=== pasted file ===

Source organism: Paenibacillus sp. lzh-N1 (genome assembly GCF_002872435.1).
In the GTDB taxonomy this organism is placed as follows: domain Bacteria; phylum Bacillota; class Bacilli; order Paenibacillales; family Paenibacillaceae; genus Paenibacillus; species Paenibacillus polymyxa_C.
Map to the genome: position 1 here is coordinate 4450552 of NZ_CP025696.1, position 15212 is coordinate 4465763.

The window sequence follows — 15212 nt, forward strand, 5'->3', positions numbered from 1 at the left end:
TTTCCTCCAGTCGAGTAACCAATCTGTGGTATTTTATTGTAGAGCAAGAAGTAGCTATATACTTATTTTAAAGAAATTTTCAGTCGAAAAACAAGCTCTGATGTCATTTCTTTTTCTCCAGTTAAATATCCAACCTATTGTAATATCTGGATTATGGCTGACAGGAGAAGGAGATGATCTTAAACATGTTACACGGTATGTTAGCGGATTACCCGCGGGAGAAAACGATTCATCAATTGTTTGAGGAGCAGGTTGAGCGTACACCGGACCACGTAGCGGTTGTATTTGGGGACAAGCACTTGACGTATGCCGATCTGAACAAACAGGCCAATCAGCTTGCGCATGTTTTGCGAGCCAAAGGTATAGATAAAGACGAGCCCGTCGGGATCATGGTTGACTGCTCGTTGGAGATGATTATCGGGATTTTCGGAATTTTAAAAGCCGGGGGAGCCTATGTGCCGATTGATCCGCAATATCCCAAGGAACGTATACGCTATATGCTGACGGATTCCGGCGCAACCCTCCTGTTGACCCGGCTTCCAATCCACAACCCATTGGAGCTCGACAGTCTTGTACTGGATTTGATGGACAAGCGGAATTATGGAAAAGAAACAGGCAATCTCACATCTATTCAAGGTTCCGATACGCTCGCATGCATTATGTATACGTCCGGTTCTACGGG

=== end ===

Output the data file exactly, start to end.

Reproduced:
Source organism: Paenibacillus sp. lzh-N1 (genome assembly GCF_002872435.1).
In the GTDB taxonomy this organism is placed as follows: domain Bacteria; phylum Bacillota; class Bacilli; order Paenibacillales; family Paenibacillaceae; genus Paenibacillus; species Paenibacillus polymyxa_C.
Map to the genome: position 1 here is coordinate 4450552 of NZ_CP025696.1, position 15212 is coordinate 4465763.

The window sequence follows — 15212 nt, forward strand, 5'->3', positions numbered from 1 at the left end:
TTTCCTCCAGTCGAGTAACCAATCTGTGGTATTTTATTGTAGAGCAAGAAGTAGCTATATACTTATTTTAAAGAAATTTTCAGTCGAAAAACAAGCTCTGATGTCATTTCTTTTTCTCCAGTTAAATATCCAACCTATTGTAATATCTGGATTATGGCTGACAGGAGAAGGAGATGATCTTAAACATGTTACACGGTATGTTAGCGGATTACCCGCGGGAGAAAACGATTCATCAATTGTTTGAGGAGCAGGTTGAGCGTACACCGGACCACGTAGCGGTTGTATTTGGGGACAAGCACTTGACGTATGCCGATCTGAACAAACAGGCCAATCAGCTTGCGCATGTTTTGCGAGCCAAAGGTATAGATAAAGACGAGCCCGTCGGGATCATGGTTGACTGCTCGTTGGAGATGATTATCGGGATTTTCGGAATTTTAAAAGCCGGGGGAGCCTATGTGCCGATTGATCCGCAATATCCCAAGGAACGTATACGCTATATGCTGACGGATTCCGGCGCAACCCTCCTGTTGACCCGGCTTCCAATCCACAACCCATTGGAGCTCGACAGTCTTGTACTGGATTTGATGGACAAGCGGAATTATGGAAAAGAAACAGGCAATCTCACATCTATTCAAGGTTCCGATACGCTCGCATGCATTATGTATACGTCCGGTTCTACGGG